|Gulf Dead Zone causes known, action needed
Gulf Dead Zone Cause and Cure Known, Action Still Required
Remarks by Environmental Working Group to the Mississippi River Gulf of Mexico Watershed Nutrient Task Force Public Meeting
DES MOINES September 24 – A representative from the
Washington, D.C. based Environmental Working Group (EWG) has been asked
to present remarks to the Mississippi River Gulf of Mexico Watershed
Nutrient Task Force Public Meeting held today in Des Moines, IA. In his
comments, EWG Midwest Vice-President Craig Cox provided a clear-eyed and
no-nonsense assessment of the state of pollution flowing into the
Mississippi River Basin and how it contributes to the Gulf of Mexico
EWG recently opened a Midwest office in Ames, IA to effectively
address the growing threat modern agriculture poses to the environment.
Cox manages EWG’s agriculture programs from the Ames, IA office.
“The fundamental problem we face is not lack of technology or
solutions. The problem is poor policy and institutional inertia,” Cox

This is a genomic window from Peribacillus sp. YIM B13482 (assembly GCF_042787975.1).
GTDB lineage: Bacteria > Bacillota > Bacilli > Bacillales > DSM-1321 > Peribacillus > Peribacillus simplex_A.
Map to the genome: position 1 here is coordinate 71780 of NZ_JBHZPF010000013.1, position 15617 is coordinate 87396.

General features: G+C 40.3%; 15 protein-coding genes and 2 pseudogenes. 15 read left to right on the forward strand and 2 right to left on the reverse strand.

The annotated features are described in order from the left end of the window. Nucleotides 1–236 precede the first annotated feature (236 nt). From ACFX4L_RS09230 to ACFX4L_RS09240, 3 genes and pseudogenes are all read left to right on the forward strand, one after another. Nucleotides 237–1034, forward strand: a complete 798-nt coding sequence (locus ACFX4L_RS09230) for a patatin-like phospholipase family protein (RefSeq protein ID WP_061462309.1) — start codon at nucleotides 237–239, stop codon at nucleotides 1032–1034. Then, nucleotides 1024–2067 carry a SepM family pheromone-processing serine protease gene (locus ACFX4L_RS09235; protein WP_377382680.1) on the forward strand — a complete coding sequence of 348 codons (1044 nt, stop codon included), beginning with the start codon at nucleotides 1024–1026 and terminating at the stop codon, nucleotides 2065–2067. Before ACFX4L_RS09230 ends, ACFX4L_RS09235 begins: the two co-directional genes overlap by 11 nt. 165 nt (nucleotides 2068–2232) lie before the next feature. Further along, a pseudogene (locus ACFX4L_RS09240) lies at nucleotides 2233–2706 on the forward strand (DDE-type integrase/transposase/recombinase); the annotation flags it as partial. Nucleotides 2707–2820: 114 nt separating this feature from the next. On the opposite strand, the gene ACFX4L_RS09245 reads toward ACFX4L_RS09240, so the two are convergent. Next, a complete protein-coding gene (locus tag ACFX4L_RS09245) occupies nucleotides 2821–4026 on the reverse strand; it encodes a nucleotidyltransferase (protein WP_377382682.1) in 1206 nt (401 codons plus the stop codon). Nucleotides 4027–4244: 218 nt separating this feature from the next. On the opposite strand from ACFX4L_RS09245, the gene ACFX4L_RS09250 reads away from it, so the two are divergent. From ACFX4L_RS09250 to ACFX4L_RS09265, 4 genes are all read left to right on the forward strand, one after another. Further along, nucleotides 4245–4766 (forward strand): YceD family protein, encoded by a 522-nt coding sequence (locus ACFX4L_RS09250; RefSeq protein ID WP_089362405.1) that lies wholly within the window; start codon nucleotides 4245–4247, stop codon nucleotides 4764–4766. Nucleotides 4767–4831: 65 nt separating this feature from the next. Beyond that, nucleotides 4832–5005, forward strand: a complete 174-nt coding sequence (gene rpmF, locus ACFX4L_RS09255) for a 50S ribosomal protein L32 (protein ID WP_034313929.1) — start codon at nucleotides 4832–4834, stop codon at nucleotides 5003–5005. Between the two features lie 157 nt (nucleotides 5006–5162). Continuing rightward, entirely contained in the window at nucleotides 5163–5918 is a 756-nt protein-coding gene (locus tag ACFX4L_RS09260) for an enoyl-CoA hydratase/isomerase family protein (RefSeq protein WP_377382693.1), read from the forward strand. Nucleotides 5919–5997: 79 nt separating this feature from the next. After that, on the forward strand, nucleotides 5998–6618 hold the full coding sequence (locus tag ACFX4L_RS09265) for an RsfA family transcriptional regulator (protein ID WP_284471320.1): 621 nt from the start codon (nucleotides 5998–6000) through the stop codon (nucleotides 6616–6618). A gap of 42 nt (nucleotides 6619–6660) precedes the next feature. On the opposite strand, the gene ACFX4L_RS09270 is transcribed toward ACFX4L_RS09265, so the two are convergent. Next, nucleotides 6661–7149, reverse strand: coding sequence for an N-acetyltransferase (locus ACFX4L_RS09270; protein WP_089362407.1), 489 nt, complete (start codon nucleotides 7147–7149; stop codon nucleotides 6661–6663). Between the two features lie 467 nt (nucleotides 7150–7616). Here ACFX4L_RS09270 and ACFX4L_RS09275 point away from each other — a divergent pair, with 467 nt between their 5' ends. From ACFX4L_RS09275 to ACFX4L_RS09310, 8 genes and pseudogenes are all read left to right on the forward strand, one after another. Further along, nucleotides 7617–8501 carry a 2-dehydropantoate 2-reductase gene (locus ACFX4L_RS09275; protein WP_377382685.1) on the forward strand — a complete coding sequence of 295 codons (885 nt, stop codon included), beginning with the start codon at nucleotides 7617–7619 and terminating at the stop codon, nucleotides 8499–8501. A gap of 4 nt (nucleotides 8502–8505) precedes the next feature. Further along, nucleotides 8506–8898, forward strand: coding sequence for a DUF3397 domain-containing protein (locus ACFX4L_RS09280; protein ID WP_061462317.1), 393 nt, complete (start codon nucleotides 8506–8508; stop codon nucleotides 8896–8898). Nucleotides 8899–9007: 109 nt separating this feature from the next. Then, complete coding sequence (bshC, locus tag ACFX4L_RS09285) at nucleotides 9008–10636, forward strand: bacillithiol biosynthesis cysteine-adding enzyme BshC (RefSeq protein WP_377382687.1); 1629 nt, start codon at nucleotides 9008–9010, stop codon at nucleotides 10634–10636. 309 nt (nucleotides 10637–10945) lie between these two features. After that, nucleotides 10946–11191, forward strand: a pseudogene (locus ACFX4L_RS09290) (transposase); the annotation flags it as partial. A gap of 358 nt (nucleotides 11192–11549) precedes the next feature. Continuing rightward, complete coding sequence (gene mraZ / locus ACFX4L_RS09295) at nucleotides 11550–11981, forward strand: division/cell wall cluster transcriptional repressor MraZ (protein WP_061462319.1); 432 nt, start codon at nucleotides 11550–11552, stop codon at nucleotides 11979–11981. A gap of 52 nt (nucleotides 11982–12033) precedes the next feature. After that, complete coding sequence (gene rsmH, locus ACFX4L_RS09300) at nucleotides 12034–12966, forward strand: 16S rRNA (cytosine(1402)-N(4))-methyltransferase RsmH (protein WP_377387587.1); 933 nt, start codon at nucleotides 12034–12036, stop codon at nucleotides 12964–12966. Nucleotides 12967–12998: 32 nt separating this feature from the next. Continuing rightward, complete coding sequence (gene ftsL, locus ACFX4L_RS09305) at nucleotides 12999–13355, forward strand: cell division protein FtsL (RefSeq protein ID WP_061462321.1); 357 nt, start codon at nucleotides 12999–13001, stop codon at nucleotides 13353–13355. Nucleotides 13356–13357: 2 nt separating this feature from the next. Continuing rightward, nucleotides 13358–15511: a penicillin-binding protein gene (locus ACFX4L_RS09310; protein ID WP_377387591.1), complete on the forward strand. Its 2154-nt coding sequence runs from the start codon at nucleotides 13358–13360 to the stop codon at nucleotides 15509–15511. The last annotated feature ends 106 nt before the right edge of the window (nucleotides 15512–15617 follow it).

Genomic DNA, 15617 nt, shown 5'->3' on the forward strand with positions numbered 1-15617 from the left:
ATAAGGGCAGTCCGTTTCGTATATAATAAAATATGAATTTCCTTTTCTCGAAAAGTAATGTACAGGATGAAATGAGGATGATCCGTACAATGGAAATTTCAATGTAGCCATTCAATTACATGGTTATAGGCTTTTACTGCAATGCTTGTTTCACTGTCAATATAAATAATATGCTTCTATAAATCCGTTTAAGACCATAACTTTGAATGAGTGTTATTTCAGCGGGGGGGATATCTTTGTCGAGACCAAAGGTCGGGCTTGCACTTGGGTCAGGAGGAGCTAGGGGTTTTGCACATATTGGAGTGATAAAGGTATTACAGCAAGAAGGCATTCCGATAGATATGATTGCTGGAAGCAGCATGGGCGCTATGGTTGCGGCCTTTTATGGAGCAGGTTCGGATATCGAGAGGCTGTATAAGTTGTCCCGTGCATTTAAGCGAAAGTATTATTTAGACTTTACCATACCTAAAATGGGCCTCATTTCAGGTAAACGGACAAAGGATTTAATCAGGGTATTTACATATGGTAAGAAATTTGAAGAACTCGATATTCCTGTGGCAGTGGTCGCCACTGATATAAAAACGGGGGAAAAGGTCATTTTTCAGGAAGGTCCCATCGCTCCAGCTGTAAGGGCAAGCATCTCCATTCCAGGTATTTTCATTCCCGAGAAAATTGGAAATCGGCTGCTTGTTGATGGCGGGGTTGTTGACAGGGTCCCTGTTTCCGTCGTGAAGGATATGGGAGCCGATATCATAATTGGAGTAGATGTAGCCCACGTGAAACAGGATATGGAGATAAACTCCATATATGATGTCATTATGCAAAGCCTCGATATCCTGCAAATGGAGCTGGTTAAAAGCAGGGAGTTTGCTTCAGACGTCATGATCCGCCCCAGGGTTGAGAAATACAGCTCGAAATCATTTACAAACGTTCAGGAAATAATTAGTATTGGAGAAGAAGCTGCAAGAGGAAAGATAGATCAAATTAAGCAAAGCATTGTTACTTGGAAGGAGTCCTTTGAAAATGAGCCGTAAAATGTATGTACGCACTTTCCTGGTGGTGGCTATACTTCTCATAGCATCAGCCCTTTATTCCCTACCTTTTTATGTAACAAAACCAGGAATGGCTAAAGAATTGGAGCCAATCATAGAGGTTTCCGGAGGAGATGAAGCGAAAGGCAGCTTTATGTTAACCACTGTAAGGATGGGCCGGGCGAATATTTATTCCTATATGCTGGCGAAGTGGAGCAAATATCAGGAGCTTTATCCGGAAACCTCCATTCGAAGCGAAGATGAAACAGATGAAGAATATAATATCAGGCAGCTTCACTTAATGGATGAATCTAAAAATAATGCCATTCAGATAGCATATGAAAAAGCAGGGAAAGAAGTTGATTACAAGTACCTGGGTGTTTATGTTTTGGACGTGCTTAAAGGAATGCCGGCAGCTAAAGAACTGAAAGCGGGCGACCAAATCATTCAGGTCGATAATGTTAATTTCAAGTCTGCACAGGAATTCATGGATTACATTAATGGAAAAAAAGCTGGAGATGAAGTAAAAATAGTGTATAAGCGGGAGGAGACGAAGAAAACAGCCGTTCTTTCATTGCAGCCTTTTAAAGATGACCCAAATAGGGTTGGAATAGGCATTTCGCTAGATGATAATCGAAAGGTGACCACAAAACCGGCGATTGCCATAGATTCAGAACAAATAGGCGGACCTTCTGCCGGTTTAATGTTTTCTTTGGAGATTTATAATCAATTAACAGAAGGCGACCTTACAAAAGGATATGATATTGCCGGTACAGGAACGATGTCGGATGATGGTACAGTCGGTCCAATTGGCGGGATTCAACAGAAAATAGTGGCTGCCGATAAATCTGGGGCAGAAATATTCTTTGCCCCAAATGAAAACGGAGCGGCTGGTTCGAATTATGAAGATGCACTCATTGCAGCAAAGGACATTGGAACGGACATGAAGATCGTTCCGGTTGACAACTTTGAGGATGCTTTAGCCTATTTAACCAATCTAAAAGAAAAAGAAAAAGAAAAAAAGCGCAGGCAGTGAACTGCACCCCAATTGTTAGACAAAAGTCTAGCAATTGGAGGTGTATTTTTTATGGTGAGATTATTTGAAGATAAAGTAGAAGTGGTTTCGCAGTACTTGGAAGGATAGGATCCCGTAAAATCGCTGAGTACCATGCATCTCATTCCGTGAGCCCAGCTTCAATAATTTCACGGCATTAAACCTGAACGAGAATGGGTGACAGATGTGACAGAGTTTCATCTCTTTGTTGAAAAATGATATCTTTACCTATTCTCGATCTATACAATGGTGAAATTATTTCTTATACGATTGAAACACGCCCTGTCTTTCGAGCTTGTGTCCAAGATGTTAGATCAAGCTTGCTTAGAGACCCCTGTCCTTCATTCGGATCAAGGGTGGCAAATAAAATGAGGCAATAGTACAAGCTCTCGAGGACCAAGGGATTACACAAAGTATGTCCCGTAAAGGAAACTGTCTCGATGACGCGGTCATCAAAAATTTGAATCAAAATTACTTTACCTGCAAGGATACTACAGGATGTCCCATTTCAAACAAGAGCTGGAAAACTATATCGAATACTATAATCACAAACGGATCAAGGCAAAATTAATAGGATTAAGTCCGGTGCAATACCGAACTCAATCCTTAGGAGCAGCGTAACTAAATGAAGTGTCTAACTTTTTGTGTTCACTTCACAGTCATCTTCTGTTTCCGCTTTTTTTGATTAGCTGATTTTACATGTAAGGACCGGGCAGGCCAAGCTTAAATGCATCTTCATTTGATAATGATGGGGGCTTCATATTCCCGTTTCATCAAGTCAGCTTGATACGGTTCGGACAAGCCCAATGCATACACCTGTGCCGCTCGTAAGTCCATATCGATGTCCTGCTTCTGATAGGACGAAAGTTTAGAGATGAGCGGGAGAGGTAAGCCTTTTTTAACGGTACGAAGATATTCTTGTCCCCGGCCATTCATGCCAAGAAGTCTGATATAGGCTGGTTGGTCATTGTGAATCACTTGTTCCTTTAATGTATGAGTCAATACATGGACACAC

said in his remarks.
However, in a move welcomed by EWG and reported by the Associated
Press this morning, US Department of Agriculture Secretary Tom Vilsack
intends to inject $320 million in dedicated pollution clean up funds to
the 12 states encompassed in the Mississippi River Basin.
“We commend Secretary Vilsack for bringing more federal support to
bear on a region in desperate need of assistance,” Cox said. “Coupling
an increase in funds with better enforcement of conservation compliance
and better policies to mitigate toxic run-off will go a long way to
solving the Dead Zone problem,” Cox added.
The Mississippi River Gulf of Mexico Watershed Nutrient Task Force,
consisting of five federal agencies and 10 state agencies, was brought
together in 1997 to develop and implement an action plan to reduce the
Gulf Dead Zone. Agriculture has been identified as the single largest
contributor of pollution flowing into the Mississippi River Basin.
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